The injury to fourth-line center Tomas Nosek in the second period Thursday forced the Golden Knights to shuffle their forward lines.
Truth is, they were losing the chess match before Nosek departed.
The Knights struggled to contain Dallas’ revamped first line in a 3-2 overtime loss to the Stars in Game 3 of the Western Conference Final at Rogers Place in Edmonton, Alberta.
Dallas produced one goal the first two games of the series, and Stars coach Rick Bowness returned Jamie Benn, Tyler Seguin and Alexander Radulov to the top line in search of offense.
The Stars presented a more balanced lineup with scoring spread across the four forward lines during the opener, and the Knights countered in Game 2 by breaking up leading scorers Max Pacioretty and Mark Stone.
“We feel if we can play at the top of our game that we can dictate the play,” Knights coach Pete DeBoer said before the game. “A byproduct of the setup is we have a little more balance through the lineup, which kind of matches up with what they’re doing.”
Benn, Seguin and Radulov carried the Stars’ attack in Game 3.
Dallas had 66.7 percent of the shot attempts and a 7-3 edge in scoring chances at five-on-five when that line was on the ice, according to NaturalStatTrick. None of its other three lines was better than a 41.8 percent share of the shot attempts.
Benn set the tone with his physical play, and the Stars’ captain finished with a goal and an assist while registering a game-high six shots on goal.
Radulov scored the winner 31 seconds into overtime with a BB that kissed off the far post.
Seguin added an assist on Benn’s goal for his first point in seven games.
Nosek appeared to injure his left arm in a collision with Dallas’ Andrej Sekera and did not return. Nick Cousins could return to the lineup, but DeBoer must decide how to deploy his lines with Dallas having the last change Saturday in Game 4.
“Just with the way the game was going, we were chasing it,” DeBoer said. “All night we were behind, so it just made sense to kind of go to our three offensive lines.”
Here are three more takeaways from the loss:
1. Further review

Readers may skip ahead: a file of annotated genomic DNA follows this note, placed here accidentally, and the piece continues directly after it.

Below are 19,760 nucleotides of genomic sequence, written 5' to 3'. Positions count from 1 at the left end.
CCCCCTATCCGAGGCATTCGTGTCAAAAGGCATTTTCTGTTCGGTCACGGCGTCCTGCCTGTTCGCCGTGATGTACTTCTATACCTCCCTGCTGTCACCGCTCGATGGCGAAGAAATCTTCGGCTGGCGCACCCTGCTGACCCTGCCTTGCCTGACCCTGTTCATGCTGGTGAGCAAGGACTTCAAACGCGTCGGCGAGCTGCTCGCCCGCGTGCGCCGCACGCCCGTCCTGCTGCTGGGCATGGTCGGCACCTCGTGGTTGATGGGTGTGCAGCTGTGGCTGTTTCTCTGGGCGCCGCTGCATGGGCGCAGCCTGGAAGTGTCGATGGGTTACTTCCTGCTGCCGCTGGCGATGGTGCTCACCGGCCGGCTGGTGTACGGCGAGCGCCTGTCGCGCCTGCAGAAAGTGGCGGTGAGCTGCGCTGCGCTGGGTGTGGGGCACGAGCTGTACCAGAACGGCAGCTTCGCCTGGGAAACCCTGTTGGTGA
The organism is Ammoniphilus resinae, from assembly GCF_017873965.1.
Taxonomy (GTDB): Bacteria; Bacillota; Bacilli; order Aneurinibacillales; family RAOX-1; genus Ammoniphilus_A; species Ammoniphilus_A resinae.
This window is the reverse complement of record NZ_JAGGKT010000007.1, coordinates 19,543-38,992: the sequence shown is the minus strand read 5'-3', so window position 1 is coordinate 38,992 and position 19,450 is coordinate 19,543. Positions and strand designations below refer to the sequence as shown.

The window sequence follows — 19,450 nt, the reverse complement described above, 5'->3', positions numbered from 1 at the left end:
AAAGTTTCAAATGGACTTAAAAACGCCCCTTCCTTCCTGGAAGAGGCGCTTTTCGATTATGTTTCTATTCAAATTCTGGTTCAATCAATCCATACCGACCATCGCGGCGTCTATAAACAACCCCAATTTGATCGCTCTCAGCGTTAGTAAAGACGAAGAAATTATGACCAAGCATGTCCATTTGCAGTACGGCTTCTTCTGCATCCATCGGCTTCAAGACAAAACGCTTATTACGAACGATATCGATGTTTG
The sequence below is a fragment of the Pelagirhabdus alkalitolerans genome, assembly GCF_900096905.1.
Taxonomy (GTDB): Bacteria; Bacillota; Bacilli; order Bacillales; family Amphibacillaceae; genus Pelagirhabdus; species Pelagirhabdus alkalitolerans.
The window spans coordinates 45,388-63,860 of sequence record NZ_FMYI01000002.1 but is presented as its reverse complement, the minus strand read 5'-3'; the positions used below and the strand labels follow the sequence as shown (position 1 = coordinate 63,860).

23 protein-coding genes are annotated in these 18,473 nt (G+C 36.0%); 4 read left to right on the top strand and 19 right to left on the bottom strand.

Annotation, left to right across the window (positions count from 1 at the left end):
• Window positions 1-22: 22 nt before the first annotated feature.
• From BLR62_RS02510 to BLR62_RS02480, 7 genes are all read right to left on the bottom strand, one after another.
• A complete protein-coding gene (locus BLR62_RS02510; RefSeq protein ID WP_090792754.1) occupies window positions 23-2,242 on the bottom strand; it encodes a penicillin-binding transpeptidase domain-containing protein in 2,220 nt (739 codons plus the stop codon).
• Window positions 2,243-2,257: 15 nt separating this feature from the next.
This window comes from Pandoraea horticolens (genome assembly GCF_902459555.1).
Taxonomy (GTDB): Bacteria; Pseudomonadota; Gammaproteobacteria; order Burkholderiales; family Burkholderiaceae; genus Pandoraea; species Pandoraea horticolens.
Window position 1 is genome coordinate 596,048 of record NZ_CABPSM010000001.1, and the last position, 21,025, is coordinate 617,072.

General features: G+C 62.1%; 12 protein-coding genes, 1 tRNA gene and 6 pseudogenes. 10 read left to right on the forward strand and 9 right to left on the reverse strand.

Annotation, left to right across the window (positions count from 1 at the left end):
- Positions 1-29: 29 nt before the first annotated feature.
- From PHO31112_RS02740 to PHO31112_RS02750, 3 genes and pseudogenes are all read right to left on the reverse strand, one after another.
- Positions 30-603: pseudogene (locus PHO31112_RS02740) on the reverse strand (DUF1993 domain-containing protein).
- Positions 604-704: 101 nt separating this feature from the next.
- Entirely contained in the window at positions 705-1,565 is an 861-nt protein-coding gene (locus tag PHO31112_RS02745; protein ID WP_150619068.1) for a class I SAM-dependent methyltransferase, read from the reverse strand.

Stone broke a seven-game goal drought but needed two replays to get credit.
Stone was planted in front of the Stars’ net and got a piece of Alex Tuch’s shot from the left faceoff dot. Stone appeared to clip the skate of goaltender Anton Khudobin, and Bowness challenged for goaltender interference.
The NHL’s situation room determined “the contact between Vegas’ Mark Stone and Dallas goaltender Anton Khudobin was incidental and occurred in the white ice and, therefore, did not constitute goaltender interference.”
The goal was originally awarded to Tuch, but an official scoring change after the game gave Stone his first goal since Aug. 29 and seventh of the postseason.
2. Crossing the line?
Tuch was involved in a shoving match with Benn after the whistle with about four minutes remaining in the first period.
Benn took exception to a move Tuch used at the start of the scrum called a slewfoot to take down Seguin.
👀 That’s a nasty slewfoot by Tuch on Seguin. pic.twitter.com/zCgPY7yR1b
— Here’s Your Replay ⬇️ (@TheReplayGuy) September 11, 2020
The NHL rulebook defines a slewfoot as “the act of a player using his leg or foot to knock or kick an opponent’s feet from under him, or pushes an opponent’s upper body backward with an arm or elbow, and at the same time with a forward motion of his leg, knocks or kicks the opponent’s feet from under him, causing him to fall violently to the ice.”
Tuch was not penalized on the play, but could have faced a match penalty had referees ruled he slewfooted Seguin. It’s not clear whether the league’s department of player safety will apply any supplemental discipline to Tuch such as a fine or suspension.
3. Quieting Reaves
Before the start of Game 3, Knights forward Ryan Reaves was asked by “Hockey Night in Canada” reporter Scott Oake why a fourth-line forward continues to garner so much publicity in the postseason.
“Maybe it’s the curls, I think,” Reaves replied, rubbing his hair. “It can’t be my skills, that’s for sure.”
“Never in the history of the Stanley Cup Playoffs has a fourth-line player gotten as much publicity as Ryan Reaves.”
“Maybe it’s the curls… can’t be my skills, that’s for sure.”
— Sportsnet (@Sportsnet) September 10, 2020
But Reaves was largely invisible Thursday, as the Stars returned to the physical style that worked for long stretches during Game 1. Reaves did not take a shift in the third period as the Knights tried to come from behind.
Dallas finished with a 55-42 advantage in hits, led by Jason Dickinson’s eight. Defenseman Miro Heiskanen added seven.
“They’re going to grind, and they’re going to make it tough defensively,” DeBoer said. “That’s just how it’s going to be, and we’re comfortable in that type of game.”